Golfing wine

Of all the sportsmen that seem to love buying wine farms or making wine, none seem keener than golfers. Historically, rugby players were the sportsmen you could count on to be involved in this business, and this is still the case, but of late golfers have made a serious effort to lead the category (which probably says more about earnings in golf than anything else).

Of our local star golfers engaged in this 19th hole activity, we can list Ernie Els, David Frost, Retief Goosen and recently Gary Player. Cleary, these men don’t spend much time picking grapes, hauling pipes or rolling barrels. What they do is to find experts to collaborate with, to make the wine for them. These wines, with the famous name imprimatur, sell pretty well (and have captive markets in clubhouses).

Interestingly, all the wines made under the names of these golfers are red wines. I can only imagine this is because the bywords here are luxury and premium. The first of these wines I encountered was the Ernie Els, made by the team behind the Rust en Vrede and Guardian Peak wines. It’s been made since 2000, so now has something of a track record. This wine is rich and modern, but always made from the traditional Bordeaux varieties so that it retains a classical style. You can count on it to impress.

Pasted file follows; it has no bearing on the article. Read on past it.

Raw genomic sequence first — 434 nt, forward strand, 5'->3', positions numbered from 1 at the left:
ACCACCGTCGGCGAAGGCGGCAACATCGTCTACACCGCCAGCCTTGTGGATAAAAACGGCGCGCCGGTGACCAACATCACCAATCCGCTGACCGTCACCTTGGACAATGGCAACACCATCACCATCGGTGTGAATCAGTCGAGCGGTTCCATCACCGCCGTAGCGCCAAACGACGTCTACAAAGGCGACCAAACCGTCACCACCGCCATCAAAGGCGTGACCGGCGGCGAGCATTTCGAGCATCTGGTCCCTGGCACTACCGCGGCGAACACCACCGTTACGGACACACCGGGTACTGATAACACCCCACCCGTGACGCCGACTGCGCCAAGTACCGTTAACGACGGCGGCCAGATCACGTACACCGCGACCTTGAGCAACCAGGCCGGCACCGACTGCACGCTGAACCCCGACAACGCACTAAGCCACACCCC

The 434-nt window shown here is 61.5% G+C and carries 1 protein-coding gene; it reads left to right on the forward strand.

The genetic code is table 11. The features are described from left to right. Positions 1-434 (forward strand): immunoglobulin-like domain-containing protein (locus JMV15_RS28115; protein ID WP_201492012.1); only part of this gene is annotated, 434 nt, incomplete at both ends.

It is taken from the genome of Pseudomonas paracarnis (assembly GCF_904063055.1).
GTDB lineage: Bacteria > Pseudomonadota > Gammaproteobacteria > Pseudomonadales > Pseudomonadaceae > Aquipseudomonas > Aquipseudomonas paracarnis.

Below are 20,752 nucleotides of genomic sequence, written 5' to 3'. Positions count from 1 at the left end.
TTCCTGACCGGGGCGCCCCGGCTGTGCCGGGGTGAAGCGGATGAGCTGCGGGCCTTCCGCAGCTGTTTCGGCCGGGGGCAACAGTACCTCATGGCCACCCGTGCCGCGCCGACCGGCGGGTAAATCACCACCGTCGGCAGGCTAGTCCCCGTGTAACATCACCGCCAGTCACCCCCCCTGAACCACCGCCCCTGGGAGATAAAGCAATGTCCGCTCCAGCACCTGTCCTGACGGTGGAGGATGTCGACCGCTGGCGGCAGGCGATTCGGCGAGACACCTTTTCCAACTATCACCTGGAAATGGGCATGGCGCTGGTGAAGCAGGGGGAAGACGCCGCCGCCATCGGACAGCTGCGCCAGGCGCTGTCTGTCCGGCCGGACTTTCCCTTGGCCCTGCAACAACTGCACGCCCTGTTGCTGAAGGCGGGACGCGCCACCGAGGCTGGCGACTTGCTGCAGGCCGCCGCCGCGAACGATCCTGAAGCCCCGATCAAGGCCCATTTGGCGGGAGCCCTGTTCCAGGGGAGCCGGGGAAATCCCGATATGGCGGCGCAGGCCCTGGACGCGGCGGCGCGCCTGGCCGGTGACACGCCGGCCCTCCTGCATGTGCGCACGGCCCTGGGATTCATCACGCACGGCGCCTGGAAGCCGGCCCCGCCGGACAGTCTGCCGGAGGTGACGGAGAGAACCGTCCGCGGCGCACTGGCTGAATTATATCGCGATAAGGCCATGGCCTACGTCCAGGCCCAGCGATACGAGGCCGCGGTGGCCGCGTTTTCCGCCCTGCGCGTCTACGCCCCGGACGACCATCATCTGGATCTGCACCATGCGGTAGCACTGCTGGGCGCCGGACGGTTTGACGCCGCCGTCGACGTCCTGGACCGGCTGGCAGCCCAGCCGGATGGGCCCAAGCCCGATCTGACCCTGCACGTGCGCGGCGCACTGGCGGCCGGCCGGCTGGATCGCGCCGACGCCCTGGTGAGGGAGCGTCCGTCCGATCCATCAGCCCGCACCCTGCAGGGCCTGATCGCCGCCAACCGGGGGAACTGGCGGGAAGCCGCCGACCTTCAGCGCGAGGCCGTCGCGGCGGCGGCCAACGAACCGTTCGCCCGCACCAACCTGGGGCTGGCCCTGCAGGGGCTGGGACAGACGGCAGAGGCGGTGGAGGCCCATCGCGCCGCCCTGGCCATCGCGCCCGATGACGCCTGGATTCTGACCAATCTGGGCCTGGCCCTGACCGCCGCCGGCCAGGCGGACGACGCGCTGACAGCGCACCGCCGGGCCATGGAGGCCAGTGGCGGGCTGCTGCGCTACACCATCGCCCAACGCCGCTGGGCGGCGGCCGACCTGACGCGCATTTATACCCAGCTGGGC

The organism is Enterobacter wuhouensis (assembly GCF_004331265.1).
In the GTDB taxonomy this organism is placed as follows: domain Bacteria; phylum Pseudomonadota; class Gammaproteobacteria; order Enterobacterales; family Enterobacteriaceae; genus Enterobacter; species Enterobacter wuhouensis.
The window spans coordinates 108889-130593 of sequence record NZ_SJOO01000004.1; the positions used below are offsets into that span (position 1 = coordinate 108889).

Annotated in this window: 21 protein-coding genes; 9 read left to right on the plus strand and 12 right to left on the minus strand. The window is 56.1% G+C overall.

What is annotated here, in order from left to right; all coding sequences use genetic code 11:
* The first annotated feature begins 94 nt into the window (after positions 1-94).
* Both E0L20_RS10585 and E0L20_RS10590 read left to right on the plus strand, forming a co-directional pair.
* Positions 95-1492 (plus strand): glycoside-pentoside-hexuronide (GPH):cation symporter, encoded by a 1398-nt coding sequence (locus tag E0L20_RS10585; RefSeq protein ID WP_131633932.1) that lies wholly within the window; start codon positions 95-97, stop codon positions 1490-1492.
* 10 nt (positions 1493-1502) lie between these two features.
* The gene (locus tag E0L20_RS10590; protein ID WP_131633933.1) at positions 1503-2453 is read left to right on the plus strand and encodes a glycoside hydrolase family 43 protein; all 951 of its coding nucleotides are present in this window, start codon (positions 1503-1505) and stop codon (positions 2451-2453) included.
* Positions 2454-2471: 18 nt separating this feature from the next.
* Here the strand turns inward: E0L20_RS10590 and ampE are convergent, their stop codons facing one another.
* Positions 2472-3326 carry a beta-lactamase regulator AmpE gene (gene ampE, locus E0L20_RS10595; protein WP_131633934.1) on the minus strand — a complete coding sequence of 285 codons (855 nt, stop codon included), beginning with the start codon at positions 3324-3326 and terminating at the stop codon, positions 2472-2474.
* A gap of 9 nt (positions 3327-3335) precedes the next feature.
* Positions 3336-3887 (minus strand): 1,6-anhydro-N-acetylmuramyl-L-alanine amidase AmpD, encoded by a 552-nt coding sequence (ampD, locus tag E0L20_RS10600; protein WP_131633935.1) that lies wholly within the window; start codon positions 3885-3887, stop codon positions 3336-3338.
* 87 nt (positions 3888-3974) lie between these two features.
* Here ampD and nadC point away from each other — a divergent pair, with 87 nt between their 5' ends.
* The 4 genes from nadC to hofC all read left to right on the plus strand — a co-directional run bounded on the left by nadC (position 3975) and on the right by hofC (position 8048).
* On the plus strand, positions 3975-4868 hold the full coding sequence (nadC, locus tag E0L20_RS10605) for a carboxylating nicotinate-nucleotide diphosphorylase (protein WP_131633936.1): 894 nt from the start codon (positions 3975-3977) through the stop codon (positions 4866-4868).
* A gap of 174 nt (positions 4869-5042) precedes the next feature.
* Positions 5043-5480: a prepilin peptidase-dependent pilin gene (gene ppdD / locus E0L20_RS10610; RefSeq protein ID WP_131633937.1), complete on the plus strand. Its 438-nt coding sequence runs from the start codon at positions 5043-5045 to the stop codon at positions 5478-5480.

For some reason, I have only recently tried the David Frost, from his own farm in the Voor Paardeberg. A former Rust en Vrede winemaker is in charge of the wine making, interestingly, and of the four red wines in the range, I most enjoyed the “Par Excellence,” despite its name. It’s also made from the five Bordeaux stalwart varieties and is bold in style and tends towards the over-ripe. The other wines, single variety Cabernet Sauvignon, Merlot and Shiraz, took this too far and were far too big and alcoholic for my taste.

Recently, the Gary Player “Muirfield 1959” 2003 was released, made by the Quoin Rock winery. This is the most probing wine of the lot, since it’s a blend of Cabernet Sauvignon, Merlot, Shiraz and Pinotage. It’s very rich, both on the nose and palate, where it is remarkably dense – and has an intriguing savoury dimension. Certainly a masculine wine, it continues to roll powerfully over your tongue, perhaps too forcefully, but I have great confidence in the Quoin Rock team so will be intrigued to track its development. Only nine future vintages are planned (to commemorate his nine Majors).

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